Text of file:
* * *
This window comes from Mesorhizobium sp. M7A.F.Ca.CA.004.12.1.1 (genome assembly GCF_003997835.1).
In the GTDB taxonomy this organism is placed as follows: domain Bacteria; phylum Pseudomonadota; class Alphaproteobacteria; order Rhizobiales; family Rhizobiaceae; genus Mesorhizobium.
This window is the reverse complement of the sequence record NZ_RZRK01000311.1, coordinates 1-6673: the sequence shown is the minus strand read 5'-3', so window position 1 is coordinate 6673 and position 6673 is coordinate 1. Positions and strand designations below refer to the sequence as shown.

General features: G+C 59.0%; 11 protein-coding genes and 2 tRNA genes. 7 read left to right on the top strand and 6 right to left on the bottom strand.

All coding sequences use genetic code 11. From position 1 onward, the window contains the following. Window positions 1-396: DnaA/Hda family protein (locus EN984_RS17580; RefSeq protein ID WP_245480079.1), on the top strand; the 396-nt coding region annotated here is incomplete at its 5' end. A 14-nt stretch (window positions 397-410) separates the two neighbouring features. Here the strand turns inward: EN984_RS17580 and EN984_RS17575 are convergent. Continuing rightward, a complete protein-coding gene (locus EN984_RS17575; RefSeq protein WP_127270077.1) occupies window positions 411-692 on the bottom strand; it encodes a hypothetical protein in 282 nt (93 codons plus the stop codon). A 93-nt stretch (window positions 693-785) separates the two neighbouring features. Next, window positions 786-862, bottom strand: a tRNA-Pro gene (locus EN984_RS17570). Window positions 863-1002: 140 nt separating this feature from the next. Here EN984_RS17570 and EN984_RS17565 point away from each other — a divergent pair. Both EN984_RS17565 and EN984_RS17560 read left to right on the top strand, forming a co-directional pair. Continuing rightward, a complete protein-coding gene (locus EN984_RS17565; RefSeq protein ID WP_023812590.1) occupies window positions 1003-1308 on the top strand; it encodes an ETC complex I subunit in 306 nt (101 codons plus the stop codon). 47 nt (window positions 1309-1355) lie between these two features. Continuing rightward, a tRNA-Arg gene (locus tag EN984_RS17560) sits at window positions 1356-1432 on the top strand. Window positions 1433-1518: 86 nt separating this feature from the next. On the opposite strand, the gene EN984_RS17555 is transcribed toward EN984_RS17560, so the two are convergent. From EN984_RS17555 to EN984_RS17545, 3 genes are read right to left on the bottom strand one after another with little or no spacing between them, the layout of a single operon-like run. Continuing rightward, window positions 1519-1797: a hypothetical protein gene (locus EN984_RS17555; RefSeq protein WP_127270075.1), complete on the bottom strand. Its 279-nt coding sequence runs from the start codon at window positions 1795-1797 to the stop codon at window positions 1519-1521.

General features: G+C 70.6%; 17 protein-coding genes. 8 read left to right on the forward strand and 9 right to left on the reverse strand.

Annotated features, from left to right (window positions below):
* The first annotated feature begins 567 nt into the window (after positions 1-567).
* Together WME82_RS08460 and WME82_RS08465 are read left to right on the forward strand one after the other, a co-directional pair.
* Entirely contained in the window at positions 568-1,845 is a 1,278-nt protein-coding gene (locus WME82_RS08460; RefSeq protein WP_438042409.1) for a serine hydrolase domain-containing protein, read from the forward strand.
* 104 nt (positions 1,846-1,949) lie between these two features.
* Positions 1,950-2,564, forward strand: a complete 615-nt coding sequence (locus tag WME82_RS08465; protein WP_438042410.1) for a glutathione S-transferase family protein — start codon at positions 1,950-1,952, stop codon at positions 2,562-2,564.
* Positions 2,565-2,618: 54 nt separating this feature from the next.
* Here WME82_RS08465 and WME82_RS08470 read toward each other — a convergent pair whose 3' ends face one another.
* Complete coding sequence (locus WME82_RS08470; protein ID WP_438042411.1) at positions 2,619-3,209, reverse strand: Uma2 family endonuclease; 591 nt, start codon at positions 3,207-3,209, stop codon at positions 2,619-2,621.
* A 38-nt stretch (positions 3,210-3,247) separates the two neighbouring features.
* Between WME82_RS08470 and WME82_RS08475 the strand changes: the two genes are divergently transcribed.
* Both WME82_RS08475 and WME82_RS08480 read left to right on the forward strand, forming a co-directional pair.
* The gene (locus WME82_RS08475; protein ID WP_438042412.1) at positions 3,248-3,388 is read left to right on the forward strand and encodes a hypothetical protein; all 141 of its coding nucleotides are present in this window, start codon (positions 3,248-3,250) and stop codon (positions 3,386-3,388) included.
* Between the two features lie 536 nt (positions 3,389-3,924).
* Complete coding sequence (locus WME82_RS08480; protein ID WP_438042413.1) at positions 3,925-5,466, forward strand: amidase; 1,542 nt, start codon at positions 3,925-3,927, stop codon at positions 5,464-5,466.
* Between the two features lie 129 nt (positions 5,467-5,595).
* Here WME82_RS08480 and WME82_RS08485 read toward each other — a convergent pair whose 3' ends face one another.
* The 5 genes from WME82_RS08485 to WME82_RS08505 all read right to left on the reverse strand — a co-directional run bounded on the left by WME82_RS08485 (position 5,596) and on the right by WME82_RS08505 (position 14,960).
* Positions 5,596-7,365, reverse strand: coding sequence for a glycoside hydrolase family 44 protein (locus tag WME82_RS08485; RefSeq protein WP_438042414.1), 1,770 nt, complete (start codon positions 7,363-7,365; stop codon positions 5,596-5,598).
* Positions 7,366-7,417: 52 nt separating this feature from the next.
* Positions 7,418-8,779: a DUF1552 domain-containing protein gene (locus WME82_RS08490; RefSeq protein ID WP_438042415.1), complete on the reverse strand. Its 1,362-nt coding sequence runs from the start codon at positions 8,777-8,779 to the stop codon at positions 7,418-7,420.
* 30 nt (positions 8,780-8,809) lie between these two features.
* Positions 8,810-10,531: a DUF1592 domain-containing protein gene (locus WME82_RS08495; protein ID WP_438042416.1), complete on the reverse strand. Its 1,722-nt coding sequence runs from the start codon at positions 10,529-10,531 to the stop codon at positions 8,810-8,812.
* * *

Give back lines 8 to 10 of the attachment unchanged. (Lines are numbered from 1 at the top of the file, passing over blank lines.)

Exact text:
* The first annotated feature begins 567 nt into the window (after positions 1-567).
* Together WME82_RS08460 and WME82_RS08465 are read left to right on the forward strand one after the other, a co-directional pair.
* Entirely contained in the window at positions 568-1,845 is a 1,278-nt protein-coding gene (locus WME82_RS08460; RefSeq protein WP_438042409.1) for a serine hydrolase domain-containing protein, read from the forward strand.